comment  This example doesn't work with marst 2.1 because of incorrect
         passing a formal parameter called by name to other procedure (but
         it does work with marst 2.2). This example program was reported by
         Paulo Barreto 
        ALGORITHM 232
        J. W. J. Williams (Received 1 Oct. 1963 and revised 15 Feb. 1964)
        Elliott Bros. (London) Ltd., Borehamwood, Herts, England
    comment  The following procedures are related to TREESORT
          [R. W. Floyd, Alg. 113, Comm. ACM 5 (Aug. 1962), 434, and
          A. F. Kaupe, Jr., Alg. 143 and and 144, Comm. ACM 5 (Dec. 1962),
          604] but avoid the use of pointers and so preserve storage space.
          All the procedures operate on single word items, stored as
          elements 1 to n of the array A. The elements are normally so
          arranged that A[i] <= A[j] for 2 <= j <= n, i = j % 2. Such an
          arrangement will be called a heap. A[1] is always the least
          element of the heap.
            The procedure SETHEAP arranges n elements as a heap, INHEAP
          adds a new element to an existing heap, OUTHEAP extracts the
          least element from a heap, and SWOPHEAP is effectively the
          result of INHEAP followed by OUTHEAP. In all cases the array A
          contains elements arranged as a heap on exit.
            SWOPHEAP is essentially the same as the tournament sort
          described by K. E. Iverson - A Programming Language, 1962,
          pp. 223--226 - which is a top to bottom method, but it uses an
          improved storage allocation and initialisation. INHEAP resembles
          TREESORT in being a bottom to top method. HEAPSORT can thus be
          considered as a marriage of these two methods.
            The procedures may be used for replacement-selection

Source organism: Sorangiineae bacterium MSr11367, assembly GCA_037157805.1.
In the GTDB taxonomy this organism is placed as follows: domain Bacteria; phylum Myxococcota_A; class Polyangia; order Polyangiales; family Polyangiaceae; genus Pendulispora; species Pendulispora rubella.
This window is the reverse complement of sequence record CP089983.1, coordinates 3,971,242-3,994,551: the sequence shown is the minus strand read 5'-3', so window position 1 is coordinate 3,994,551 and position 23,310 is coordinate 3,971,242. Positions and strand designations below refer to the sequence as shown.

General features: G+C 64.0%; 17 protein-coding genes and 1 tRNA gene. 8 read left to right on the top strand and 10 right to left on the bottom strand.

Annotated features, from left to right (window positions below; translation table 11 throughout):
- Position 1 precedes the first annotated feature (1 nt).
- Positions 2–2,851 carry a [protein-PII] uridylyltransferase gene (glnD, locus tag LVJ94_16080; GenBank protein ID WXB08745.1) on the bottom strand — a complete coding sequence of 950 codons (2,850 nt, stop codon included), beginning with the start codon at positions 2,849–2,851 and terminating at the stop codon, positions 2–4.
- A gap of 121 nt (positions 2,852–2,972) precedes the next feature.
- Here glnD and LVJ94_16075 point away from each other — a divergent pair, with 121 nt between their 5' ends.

sorting, for sorting the elements of an array, or for choosing
          the current minimum of any set of items to which new items are
          added from time to time. The procedures are the more useful
          because the active elements of the array are maintained densely
          packed, as elements A[1] to A[n]
    procedure SWOPHEAP(A, N, IN, OUT); 
      value IN, N;
      integer N;
      real IN, OUT;
      real array A;
    comment  SWOPHEAP is given an array A, elements A[1] to A[n]
            forming a heap, n >= 0. SWOPHEAP effectively adds the element in
            to the heap, extracts ans assigns to out the value of the least
            member of the resulting set, and leaves the remaining elements
            in a heap of the original size. In this process elements 1 to
            (n + 1) of the array A may be disturbed. The maximum number of
            repetitions of the cycle labeled scan is log_2 n;
        integer I, J;
        real TEMP, TEMP1;
        if IN NOTLESS A[1] then OUT := 1 else begin;
            I := 1;
            A[N + 1] := IN;
            comment  this last statement is only
                    necessary in case j = n at some stage, or n = 0
            OUT := A[1];
            SCAN: J := I + I;